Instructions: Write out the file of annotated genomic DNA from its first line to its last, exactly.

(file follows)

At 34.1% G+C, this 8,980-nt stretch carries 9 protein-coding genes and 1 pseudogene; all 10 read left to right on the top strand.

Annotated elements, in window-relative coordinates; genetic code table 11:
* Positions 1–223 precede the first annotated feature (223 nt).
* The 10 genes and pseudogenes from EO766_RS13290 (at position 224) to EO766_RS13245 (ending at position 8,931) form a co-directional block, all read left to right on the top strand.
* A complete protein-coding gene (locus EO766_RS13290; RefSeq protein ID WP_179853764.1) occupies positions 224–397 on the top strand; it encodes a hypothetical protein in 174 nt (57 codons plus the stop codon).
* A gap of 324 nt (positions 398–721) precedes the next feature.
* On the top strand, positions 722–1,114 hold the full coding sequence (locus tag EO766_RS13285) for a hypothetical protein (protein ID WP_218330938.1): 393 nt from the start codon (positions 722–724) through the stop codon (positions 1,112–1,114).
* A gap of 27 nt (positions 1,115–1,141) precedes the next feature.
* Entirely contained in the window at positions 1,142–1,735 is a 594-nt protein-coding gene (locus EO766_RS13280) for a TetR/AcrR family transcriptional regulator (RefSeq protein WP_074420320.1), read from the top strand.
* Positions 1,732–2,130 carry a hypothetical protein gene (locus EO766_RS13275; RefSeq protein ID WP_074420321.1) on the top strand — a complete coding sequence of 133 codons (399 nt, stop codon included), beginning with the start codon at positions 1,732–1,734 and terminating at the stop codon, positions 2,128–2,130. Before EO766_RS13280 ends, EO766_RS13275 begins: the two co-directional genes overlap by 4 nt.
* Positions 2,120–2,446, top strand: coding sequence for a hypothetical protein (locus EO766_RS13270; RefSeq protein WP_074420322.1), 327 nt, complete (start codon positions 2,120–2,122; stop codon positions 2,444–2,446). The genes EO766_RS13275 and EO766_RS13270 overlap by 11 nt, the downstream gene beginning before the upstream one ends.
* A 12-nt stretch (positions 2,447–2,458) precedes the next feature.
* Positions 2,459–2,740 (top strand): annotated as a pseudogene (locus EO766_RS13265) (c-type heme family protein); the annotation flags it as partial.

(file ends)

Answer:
At 34.1% G+C, this 8,980-nt stretch carries 9 protein-coding genes and 1 pseudogene; all 10 read left to right on the top strand.

Annotated elements, in window-relative coordinates; genetic code table 11:
* Positions 1–223 precede the first annotated feature (223 nt).
* The 10 genes and pseudogenes from EO766_RS13290 (at position 224) to EO766_RS13245 (ending at position 8,931) form a co-directional block, all read left to right on the top strand.
* A complete protein-coding gene (locus EO766_RS13290; RefSeq protein ID WP_179853764.1) occupies positions 224–397 on the top strand; it encodes a hypothetical protein in 174 nt (57 codons plus the stop codon).
* A gap of 324 nt (positions 398–721) precedes the next feature.
* On the top strand, positions 722–1,114 hold the full coding sequence (locus tag EO766_RS13285) for a hypothetical protein (protein ID WP_218330938.1): 393 nt from the start codon (positions 722–724) through the stop codon (positions 1,112–1,114).
* A gap of 27 nt (positions 1,115–1,141) precedes the next feature.
* Entirely contained in the window at positions 1,142–1,735 is a 594-nt protein-coding gene (locus EO766_RS13280) for a TetR/AcrR family transcriptional regulator (RefSeq protein WP_074420320.1), read from the top strand.
* Positions 1,732–2,130 carry a hypothetical protein gene (locus EO766_RS13275; RefSeq protein ID WP_074420321.1) on the top strand — a complete coding sequence of 133 codons (399 nt, stop codon included), beginning with the start codon at positions 1,732–1,734 and terminating at the stop codon, positions 2,128–2,130. Before EO766_RS13280 ends, EO766_RS13275 begins: the two co-directional genes overlap by 4 nt.
* Positions 2,120–2,446, top strand: coding sequence for a hypothetical protein (locus EO766_RS13270; RefSeq protein WP_074420322.1), 327 nt, complete (start codon positions 2,120–2,122; stop codon positions 2,444–2,446). The genes EO766_RS13275 and EO766_RS13270 overlap by 11 nt, the downstream gene beginning before the upstream one ends.
* A 12-nt stretch (positions 2,447–2,458) precedes the next feature.
* Positions 2,459–2,740 (top strand): annotated as a pseudogene (locus EO766_RS13265) (c-type heme family protein); the annotation flags it as partial.